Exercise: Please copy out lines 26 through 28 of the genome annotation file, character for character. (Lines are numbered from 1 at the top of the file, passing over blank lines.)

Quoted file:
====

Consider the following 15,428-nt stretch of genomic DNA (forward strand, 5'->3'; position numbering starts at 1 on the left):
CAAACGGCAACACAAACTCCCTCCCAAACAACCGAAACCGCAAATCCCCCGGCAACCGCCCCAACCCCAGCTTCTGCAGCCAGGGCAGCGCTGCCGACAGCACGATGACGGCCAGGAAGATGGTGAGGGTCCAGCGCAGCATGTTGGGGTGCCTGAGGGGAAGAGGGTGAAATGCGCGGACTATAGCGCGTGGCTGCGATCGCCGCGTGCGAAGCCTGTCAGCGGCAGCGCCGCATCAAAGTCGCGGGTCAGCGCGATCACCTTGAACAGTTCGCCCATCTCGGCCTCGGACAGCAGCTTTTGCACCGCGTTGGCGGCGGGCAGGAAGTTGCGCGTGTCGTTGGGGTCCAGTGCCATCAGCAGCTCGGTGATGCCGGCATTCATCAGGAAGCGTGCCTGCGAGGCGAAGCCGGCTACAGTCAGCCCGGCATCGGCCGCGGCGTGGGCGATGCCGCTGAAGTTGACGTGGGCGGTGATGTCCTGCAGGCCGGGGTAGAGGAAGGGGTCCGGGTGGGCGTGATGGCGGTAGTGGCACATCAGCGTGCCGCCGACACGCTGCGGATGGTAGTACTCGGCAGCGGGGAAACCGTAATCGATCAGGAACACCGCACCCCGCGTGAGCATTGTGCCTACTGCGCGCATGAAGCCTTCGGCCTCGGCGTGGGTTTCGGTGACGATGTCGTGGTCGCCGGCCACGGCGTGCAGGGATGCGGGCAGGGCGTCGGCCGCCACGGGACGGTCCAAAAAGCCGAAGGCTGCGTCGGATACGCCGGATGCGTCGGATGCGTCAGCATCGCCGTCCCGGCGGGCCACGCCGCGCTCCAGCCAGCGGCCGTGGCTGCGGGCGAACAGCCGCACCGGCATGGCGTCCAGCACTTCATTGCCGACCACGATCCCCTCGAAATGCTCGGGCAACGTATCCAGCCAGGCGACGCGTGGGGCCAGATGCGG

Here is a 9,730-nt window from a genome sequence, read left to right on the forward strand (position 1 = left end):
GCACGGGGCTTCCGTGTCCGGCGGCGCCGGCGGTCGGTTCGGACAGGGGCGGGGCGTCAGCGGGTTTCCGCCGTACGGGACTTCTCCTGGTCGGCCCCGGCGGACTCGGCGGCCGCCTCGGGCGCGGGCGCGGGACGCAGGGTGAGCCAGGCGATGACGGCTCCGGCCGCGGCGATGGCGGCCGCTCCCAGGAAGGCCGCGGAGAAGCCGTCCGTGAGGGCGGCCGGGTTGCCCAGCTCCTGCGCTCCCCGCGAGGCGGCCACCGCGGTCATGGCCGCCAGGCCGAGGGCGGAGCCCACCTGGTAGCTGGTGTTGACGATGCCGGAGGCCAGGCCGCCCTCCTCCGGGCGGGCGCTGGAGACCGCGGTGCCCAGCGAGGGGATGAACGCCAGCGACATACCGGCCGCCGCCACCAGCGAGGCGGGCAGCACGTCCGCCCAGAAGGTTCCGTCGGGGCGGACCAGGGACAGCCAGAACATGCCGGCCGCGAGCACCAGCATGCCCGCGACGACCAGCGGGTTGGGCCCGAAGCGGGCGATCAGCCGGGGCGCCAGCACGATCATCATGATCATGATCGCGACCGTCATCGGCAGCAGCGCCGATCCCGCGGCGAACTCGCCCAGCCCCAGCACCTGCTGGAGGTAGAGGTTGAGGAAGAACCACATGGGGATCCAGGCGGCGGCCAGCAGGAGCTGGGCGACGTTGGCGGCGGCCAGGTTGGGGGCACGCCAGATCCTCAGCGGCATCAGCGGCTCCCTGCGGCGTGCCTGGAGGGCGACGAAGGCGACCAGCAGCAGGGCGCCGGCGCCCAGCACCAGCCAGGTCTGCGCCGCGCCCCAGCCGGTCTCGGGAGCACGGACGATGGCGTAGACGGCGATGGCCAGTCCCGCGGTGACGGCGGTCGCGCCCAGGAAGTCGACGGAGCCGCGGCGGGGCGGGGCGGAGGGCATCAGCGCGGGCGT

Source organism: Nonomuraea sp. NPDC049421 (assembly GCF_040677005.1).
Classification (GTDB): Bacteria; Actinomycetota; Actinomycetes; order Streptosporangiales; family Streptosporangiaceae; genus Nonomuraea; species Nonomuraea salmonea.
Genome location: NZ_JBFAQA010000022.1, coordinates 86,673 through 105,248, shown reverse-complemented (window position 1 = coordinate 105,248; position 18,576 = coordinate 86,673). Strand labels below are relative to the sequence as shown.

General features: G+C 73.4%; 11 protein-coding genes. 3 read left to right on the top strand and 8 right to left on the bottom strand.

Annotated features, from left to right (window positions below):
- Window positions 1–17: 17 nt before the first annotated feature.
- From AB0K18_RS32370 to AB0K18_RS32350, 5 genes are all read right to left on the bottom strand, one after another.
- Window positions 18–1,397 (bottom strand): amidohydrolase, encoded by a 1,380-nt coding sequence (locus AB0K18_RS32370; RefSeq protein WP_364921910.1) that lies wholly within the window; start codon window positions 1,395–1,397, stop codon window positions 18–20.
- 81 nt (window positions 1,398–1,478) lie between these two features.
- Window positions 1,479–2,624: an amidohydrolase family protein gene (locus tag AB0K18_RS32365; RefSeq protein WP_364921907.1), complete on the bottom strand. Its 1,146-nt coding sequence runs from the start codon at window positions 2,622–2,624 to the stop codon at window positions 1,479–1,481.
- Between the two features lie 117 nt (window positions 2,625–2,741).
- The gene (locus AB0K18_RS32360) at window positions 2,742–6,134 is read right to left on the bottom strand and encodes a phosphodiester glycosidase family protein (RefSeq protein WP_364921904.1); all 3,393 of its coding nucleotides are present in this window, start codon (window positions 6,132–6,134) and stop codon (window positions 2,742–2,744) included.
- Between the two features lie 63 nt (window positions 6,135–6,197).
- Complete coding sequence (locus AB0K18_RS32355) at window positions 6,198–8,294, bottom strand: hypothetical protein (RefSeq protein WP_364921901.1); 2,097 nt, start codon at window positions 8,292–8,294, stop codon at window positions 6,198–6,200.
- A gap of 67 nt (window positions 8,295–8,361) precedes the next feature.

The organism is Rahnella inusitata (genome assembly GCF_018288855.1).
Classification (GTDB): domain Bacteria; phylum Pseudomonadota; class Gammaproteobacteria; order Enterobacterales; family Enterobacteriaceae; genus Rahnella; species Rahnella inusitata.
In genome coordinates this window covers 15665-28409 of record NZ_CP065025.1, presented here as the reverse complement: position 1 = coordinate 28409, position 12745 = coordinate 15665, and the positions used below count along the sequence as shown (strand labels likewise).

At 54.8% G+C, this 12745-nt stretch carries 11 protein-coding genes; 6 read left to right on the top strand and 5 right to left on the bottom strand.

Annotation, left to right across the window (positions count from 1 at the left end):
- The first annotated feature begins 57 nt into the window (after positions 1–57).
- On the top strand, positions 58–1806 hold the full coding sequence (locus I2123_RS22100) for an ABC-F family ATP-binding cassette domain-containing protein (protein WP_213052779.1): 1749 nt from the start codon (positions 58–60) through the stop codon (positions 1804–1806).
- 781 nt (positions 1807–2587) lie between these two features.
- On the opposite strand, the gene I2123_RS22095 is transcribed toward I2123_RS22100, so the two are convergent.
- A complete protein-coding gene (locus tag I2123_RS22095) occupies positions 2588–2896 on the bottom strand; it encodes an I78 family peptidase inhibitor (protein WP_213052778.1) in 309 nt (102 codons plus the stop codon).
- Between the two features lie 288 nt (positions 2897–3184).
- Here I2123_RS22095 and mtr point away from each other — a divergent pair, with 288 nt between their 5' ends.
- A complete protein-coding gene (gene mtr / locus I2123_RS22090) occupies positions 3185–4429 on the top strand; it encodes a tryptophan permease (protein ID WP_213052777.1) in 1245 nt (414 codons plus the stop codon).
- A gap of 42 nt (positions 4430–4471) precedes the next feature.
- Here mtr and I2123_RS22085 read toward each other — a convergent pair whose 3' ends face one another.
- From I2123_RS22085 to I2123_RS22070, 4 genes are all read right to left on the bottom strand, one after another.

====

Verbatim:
- On the top strand, positions 58–1806 hold the full coding sequence (locus I2123_RS22100) for an ABC-F family ATP-binding cassette domain-containing protein (protein WP_213052779.1): 1749 nt from the start codon (positions 58–60) through the stop codon (positions 1804–1806).
- 781 nt (positions 1807–2587) lie between these two features.
- On the opposite strand, the gene I2123_RS22095 is transcribed toward I2123_RS22100, so the two are convergent.